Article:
King Stephen of England was the last of the Norman kings of England and his memory is forever tied to the long and vicious war he fought with his cousin, the Empress Matilda for England's crown.
King Stephen's exact birth date is not known, but it is thought that he was born around 1097 in Blois in France.
His father died on crusade when Stephen was a child and his mother sent him to the court of his uncle, King Henry I of England, to receive the education fitting to a Norman noble.
Stephen was a favourite with his uncle. The king granted him lands in England and Normandy and Stephen had a seat on his council. He also married well, and his wife Matilda brought him Boulogne and large estates in Kent.
He appears to have been content with his life, but after William, the king's only legitimate son drowned in the sinking of the White Ship, many barons of the realm looked to Stephen, the man closest to the throne. King Henry I, however, did not. Instead he willed the crown of England to his daughter, Matilda.
In a world where women were regarded as inferior because they could not defend their rights and possessions on the battlefield, Henry I's decision to declare his daughter Matilda as his successor horrified his barons.
For not only was Matilda a woman who wanted to rule England, she was also married to count Geoffrey of Anjou, whose ambitions in Normandy were a thorn in the side of every landed Anglo-Norman baron.
When King Henry died Matilda was in Anjou raising a young family, unable to travel to England to take up her new position.
Many of the barons promptly reneged on the oath they had sworn to the old king and turned to Henry's nephew. Stephen let himself be persuaded and within three weeks of the old king's death, the count of Blois became King Stephen of England.
Stephen was intelligent, well liked and respected, and an excellent soldier and battle commander. But his decision to take the crown caused nothing but heartbreak. For Stephen was not an effective king. Slow to anger and quick to forgive, he was a very different man than his ruthless uncle had been.
When Matilda landed at Arundel, intent to wrest the crown from him by force, the gallant Stephen could not bring himself to imprison her. Instead, he provided an escort and sent her on her way. With the help of her half-brother Robert of Gloucester, Matilda set up a rival court in the west country and began her bid for England's crown.
At first, Stephen had the upper hand in the war, but when he was captured at the battle of Lincoln in February 1141, it was soon seen that Matilda had none of his qualms. She transferred him to Bristol castle, one of the strongest castles in England at the time, and held him for nine months, some of the time in chains.
Meanwhile, Matilda moved to London and began her rule. But - fortunately for Stephen - she neither had his generosity nor his charm. Before she could be crowned, her unreasonable demands so upset the Londoners that they declared their support for King Stephen, threw in their lots with his wife and her army, and drove Matilda from the city.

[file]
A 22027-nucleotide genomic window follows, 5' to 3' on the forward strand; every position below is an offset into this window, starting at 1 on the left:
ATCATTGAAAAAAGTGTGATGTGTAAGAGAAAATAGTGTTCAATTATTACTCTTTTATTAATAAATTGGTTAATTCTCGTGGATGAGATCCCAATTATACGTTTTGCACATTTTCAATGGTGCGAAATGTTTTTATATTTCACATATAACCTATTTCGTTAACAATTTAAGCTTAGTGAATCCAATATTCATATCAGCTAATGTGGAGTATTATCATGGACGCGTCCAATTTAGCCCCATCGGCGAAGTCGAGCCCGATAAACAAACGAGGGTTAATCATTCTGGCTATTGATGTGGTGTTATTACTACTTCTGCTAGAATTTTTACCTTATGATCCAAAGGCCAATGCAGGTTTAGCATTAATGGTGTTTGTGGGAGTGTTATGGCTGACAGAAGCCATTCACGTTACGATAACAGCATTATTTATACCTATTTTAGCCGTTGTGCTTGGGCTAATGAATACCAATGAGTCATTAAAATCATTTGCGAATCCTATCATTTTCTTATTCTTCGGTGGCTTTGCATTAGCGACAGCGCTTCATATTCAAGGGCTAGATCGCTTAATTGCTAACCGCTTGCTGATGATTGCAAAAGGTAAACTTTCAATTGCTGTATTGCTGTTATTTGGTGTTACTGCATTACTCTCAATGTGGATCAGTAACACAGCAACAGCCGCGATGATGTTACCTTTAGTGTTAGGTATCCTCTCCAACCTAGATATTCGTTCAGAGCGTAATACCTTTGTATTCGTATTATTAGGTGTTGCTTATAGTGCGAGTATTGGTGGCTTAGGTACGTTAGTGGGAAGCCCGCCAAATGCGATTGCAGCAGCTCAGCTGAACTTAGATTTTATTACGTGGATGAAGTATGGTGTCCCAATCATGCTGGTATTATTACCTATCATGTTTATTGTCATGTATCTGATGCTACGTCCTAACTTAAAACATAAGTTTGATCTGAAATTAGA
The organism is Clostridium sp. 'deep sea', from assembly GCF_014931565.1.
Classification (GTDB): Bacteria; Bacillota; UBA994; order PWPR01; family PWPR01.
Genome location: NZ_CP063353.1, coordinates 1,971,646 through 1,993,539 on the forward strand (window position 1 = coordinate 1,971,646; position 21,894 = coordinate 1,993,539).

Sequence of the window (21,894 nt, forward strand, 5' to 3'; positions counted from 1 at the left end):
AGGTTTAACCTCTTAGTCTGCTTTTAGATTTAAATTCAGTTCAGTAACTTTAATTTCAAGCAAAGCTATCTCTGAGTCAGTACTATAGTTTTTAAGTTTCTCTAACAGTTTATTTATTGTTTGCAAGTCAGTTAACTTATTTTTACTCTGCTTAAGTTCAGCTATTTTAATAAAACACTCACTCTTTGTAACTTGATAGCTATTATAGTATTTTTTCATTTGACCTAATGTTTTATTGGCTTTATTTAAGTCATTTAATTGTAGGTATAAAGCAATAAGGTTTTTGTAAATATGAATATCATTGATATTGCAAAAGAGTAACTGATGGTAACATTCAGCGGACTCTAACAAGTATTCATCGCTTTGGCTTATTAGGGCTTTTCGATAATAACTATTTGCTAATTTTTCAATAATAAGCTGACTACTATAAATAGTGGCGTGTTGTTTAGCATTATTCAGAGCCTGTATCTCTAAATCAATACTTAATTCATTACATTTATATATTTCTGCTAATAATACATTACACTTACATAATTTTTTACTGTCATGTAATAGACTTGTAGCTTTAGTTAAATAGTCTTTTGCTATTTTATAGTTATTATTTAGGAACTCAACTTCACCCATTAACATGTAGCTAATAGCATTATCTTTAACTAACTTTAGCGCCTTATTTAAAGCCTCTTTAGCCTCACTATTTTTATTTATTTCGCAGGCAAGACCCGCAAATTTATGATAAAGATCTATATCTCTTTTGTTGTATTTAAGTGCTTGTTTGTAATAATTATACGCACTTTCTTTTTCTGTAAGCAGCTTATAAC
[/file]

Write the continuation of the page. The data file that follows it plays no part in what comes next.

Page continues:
Stephen's wife continued the fight and when her troops managed to capture Matilda's half-brother, Robert of Gloucester, the king could finally be freed, exchanged for Matilda's most steadfast ally.
Stephen had himself crowned for a second time, this time in Canterbury Cathedral, but even this reaffirmation of his claim did not end the war. Neither did it end when Stephen's army trapped Matilda in Oxford castle. After a siege lasting three months Stephen was preparing the final assault, when Matilda managed to escape.
History tells us that she had herself lowered from the battlements onto the frozen moat at night during a snowstorm and walked through the lines of Stephen's army unrecognised and unmolested. King Stephen, a gallant soldier, could only marvel at her bravery.
It was not until 1147, when Robert of Gloucester died, that Matilda gave up her quest for the English crown and returned to Normandy, which her husband had taken three years earlier.
Instead, she conferred her claim onto her eldest son Henry. Since Henry was only 14 years old at the time, Stephen's crown seemed safe a little longer. But in yet another twist of fate, Stephen's son Eustace suddenly died in 1153, leaving the king without an heir. Tired and disenchanted, Stephen finally agreed to nominate Matilda's son Henry as his heir, ending the long-running dispute.
King Stephen died shortly after, in October 1154 at Dover. He was buried at the abbey he founded with his wife, Faversham.
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In her novel When Christ and His Saints Slept Sharon Penman paints a vivid picture of that time in England's history when it was said by the people that God had forgotten England. The struggle between King Stephen and Empress Matilda for the English crown was long and costly and almost brought England to her knees.